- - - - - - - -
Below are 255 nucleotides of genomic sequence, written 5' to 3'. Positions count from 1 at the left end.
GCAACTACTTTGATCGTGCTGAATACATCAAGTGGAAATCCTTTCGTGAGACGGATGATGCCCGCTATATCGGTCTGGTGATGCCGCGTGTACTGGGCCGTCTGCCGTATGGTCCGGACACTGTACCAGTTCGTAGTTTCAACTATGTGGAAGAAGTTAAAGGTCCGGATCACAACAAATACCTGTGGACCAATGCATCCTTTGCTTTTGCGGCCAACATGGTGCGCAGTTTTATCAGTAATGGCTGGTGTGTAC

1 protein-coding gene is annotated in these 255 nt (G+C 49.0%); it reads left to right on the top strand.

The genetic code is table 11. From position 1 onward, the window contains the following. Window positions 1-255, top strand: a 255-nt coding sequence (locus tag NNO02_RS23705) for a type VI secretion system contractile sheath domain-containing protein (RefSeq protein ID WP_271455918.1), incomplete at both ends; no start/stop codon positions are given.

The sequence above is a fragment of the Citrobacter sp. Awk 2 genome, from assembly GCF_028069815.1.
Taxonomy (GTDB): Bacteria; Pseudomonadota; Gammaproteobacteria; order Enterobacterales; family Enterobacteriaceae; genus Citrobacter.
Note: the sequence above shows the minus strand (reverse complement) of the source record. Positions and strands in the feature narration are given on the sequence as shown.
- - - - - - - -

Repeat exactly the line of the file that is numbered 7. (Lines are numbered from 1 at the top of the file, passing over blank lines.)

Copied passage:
Note: the sequence above shows the minus strand (reverse complement) of the source record. Positions and strands in the feature narration are given on the sequence as shown.